AFTER MY FATHER DIED.. I DROVE TO DEL MAR, CA


DEL MAR BEACH, CA.

Deutsch: irgendwas ist an diesem Strand immer los
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Dreams we all have; comfort, love, and health, peak through the brown stalked winter trees, through the blinding white cloud cover pushing through icy winds, and snow storms that settle on the lonely sidewalk, and rise to my drape-less window.

On such a Saturday, I am slacking on the downstairs sofa with a tray of coffee, and all that separates me from my dreams is the rustle of fear. The windows reflect snippets of promising outcomes to developing friendships, travel, a script in progress, and properties on the edge of default. Overlapping these is a mirage of life experiences tucked into memory prescriptions you take on a stormy day. A relic of my history rises, and reminds me of the fear I once broke through.

It was 1982, and I was poised on a terrace overlooking the Pacific Ocean in Venice Beach. It was March, the month my father died, and I stared at the horizon at dusk, and imagined my freedom taking flight. Where would I go? Without his presence in Los Angeles, and my sister who had already moved to New York, I was terribly alone. The replacement came in summer flings, with men who had crossed my path; a photographer, a New Jersey computer technician with a brassy voice and Joe Pesci humor, and every few days, Kenny, a former boyfriend, dropped by to smoke his pipe of philosophy and blow long-winded ideas on where I should move.

“I really want to move to Canada.” I said.

“For what? To go ice-skating?” He said between puffs.

“I have family in Vancouver.”

“What family? You’re an orphan now.”

“I am not. I have cousins in Vancouver. My father’s nephews.”

“Oh Yea. When was the last time you saw them?”

“When I was twelve.”

“Terrific! That’s a solid-ass plan. So what will you do in Canada?”

“Get a job in real estate.”

“Lue! Wake-up. You can’t get work in Canada unless you’re a citizen. Forget that idea. You’re better off staying here; look where you are; Santa Monica, the beach at your feet. Are you crazy?”

“I don’t belong here any longer.”

“You don’t belong to anywhere; what you need is to stop trying to be a big-shot like your father.”

“I am not.”

“When was the last time you left the country; when you were eighteen? Go to Rio, you’ll have the time of your life, or Italy, or Greece–it doesn’t matter. Just take the chance and see how you land on your feet. You’re a dreamer, it’s about time you made one of your dreams come true.”

In the next few weeks, I met with Larry, my boss, who was liquidating his real estate portfolio to retire at forty-five years old. Larry wasn’t just an investment visionary; he was passionate about social, political, medical, scientific and human interests. He was a genius.

“You can stay here another year–I’ll find something for you to do, but you’ll be bored.” Larry told me.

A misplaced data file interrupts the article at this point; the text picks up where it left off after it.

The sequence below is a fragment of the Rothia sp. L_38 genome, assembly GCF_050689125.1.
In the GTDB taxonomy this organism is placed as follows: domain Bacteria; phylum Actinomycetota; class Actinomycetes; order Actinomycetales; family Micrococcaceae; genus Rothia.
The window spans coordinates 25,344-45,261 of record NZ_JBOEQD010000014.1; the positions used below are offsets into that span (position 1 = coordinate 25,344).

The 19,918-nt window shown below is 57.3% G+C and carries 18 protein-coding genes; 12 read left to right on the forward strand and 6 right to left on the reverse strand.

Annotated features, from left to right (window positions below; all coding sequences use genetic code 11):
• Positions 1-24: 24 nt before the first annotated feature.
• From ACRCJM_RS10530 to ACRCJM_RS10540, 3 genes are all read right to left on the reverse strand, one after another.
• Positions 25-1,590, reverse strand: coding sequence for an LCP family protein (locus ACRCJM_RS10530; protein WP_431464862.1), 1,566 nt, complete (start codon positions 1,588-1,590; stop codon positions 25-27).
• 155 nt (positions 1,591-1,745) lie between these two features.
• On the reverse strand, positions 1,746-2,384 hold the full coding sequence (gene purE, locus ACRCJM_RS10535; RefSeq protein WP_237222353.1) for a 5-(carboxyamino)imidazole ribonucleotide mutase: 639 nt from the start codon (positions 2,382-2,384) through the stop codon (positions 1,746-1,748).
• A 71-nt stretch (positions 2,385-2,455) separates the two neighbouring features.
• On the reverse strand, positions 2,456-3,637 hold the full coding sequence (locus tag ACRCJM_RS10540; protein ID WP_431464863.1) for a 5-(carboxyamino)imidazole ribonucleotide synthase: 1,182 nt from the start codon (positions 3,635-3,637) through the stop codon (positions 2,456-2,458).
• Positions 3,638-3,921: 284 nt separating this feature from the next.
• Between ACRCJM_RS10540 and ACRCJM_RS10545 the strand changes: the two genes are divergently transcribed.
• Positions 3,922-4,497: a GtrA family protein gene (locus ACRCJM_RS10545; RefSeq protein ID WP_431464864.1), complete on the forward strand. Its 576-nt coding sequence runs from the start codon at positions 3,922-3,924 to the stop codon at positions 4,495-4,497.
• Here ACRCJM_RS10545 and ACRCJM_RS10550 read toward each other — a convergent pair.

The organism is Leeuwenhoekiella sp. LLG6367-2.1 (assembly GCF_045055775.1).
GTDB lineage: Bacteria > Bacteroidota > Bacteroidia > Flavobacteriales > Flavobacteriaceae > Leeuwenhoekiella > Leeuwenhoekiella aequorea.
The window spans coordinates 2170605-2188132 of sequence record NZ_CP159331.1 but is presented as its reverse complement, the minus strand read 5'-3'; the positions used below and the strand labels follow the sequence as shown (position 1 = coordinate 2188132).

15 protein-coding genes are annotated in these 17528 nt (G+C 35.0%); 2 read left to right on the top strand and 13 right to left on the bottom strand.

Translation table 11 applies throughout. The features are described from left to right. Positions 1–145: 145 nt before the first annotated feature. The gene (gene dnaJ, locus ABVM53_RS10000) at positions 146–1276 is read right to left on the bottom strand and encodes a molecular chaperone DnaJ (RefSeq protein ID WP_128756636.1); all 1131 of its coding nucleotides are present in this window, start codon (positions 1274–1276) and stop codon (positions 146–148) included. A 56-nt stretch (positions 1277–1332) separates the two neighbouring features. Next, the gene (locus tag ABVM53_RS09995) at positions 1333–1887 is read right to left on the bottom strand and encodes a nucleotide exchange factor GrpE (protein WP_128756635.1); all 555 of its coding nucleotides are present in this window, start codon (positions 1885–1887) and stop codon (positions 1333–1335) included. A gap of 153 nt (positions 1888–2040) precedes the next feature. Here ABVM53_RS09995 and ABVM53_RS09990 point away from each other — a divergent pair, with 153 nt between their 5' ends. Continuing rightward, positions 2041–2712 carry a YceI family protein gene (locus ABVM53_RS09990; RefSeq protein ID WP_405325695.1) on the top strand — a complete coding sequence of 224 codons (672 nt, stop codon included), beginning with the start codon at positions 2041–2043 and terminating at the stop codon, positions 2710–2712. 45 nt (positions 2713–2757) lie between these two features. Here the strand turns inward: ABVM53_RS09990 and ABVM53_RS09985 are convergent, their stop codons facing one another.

“Larry, I don’t know where to go.” I wiped a tear. He ignored it.

“You have to get out of LA. You’ll never meet anyone here. You think you’ll be introduced to someone riding up and down the elevator in Century City.  I’ve spent a lot of time in Del Mar, and Rancho Santa Fe. They’re nice people.  You have a chance there, go down and spend a few days and tell me what you think. I’ll help you. Now, stop crying. “

I drove down in Dad’s black El Dorado, and parked at Del Mar Beach right next to the life guard station at the Poseidon Restaurant.  I opened my suitcase, took out a bathing suit and went into the beach bathroom. The tile was wet and smelled of seaweed and salt. I walked barefoot down to the beach. It was early spring, the sand was unmarked.  A few surfers jogged past me, blonde and bronzed like the Beach Boys. I followed them down to the seashore.  In every direction, there was this untouched canvas of light and color; even the beach houses retained their natural sandy simplicity.

After I swam in the ocean, I went back to the bathroom, changed into dry clothes and walked into town.  A man with a beard rode past me on a horse and waved. I picked up a Reader and read the rental advertisements on the patio of Carlos n Charlie’s, corner café.  A roommate advertisement caught my eye; “Roommate Wanted to Share large two bedroom overlooking Torrey Pines Reserve.” I called and a man who went by the name of Smokey answered the phone. He invited me to come by for a look. His voice was predominantly ranch friendly, so I took a drive over. It did occur to me on the drive that I was taking that chance Ken was blowing in my ear, and I was listening to Larry who told me that people in San Diego were different.

“Hi, I’m Smokey. Come in—would you like something to drink? Too early for cocktails, unless you want one.”

“No thanks. How long have you lived here?”

His eyes were animal alert, his face tanned and his hair cut short but made to look long.  His smile was unfiltered with hidden motives, and he was bull-legged.

”I moved from Pittsburgh; I’ll never go back except to see my folks. This is paradise. Don’t you think? I’ve lived her two years. I rent out one room, because I hate full time work. I’m more entrepreneurial. You don’t have to worry about my motives. I have a girl-friend, and I’m in love with her. She doesn’t stay here. I go to her house. You’ll have your space, and if you need a friend I’m here. Come out on the balcony.”

I followed Smokey and we stood on the terrace overlooking the lagoon and marshlands of the reserve. To the west, the ocean and the stump of Torrey Pines Mountain.

“Wait till sunset; you’ll never want to leave. Come look at your room. I can help you move if you want.”

The room was downstairs, his upstairs, and a stairway of trust in between.

“I’ll take it. When can I move-in?”

“Whenever you wish.”

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